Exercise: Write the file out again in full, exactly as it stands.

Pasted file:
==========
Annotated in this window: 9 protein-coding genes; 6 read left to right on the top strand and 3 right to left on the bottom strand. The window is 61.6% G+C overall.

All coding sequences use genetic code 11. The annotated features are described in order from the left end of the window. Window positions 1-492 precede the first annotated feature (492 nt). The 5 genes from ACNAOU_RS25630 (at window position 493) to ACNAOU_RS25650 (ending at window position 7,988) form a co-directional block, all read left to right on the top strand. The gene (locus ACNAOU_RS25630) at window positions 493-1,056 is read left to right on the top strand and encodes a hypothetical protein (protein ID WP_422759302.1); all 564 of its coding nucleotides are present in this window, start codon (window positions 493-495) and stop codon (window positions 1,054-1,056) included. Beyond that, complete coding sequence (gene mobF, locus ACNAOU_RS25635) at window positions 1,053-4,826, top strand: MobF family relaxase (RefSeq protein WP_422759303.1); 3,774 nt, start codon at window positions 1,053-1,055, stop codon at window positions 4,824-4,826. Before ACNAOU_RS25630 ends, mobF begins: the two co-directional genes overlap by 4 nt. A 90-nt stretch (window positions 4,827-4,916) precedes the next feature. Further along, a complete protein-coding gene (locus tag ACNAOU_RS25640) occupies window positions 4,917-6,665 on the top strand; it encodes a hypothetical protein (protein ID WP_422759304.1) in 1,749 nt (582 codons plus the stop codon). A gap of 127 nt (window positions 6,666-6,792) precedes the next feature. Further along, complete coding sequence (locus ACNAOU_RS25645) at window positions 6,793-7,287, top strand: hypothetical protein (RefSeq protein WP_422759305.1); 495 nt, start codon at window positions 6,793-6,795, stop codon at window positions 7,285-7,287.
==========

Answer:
Annotated in this window: 9 protein-coding genes; 6 read left to right on the top strand and 3 right to left on the bottom strand. The window is 61.6% G+C overall.

All coding sequences use genetic code 11. The annotated features are described in order from the left end of the window. Window positions 1-492 precede the first annotated feature (492 nt). The 5 genes from ACNAOU_RS25630 (at window position 493) to ACNAOU_RS25650 (ending at window position 7,988) form a co-directional block, all read left to right on the top strand. The gene (locus ACNAOU_RS25630) at window positions 493-1,056 is read left to right on the top strand and encodes a hypothetical protein (protein ID WP_422759302.1); all 564 of its coding nucleotides are present in this window, start codon (window positions 493-495) and stop codon (window positions 1,054-1,056) included. Beyond that, complete coding sequence (gene mobF, locus ACNAOU_RS25635) at window positions 1,053-4,826, top strand: MobF family relaxase (RefSeq protein WP_422759303.1); 3,774 nt, start codon at window positions 1,053-1,055, stop codon at window positions 4,824-4,826. Before ACNAOU_RS25630 ends, mobF begins: the two co-directional genes overlap by 4 nt. A 90-nt stretch (window positions 4,827-4,916) precedes the next feature. Further along, a complete protein-coding gene (locus tag ACNAOU_RS25640) occupies window positions 4,917-6,665 on the top strand; it encodes a hypothetical protein (protein ID WP_422759304.1) in 1,749 nt (582 codons plus the stop codon). A gap of 127 nt (window positions 6,666-6,792) precedes the next feature. Further along, complete coding sequence (locus ACNAOU_RS25645) at window positions 6,793-7,287, top strand: hypothetical protein (RefSeq protein WP_422759305.1); 495 nt, start codon at window positions 6,793-6,795, stop codon at window positions 7,285-7,287.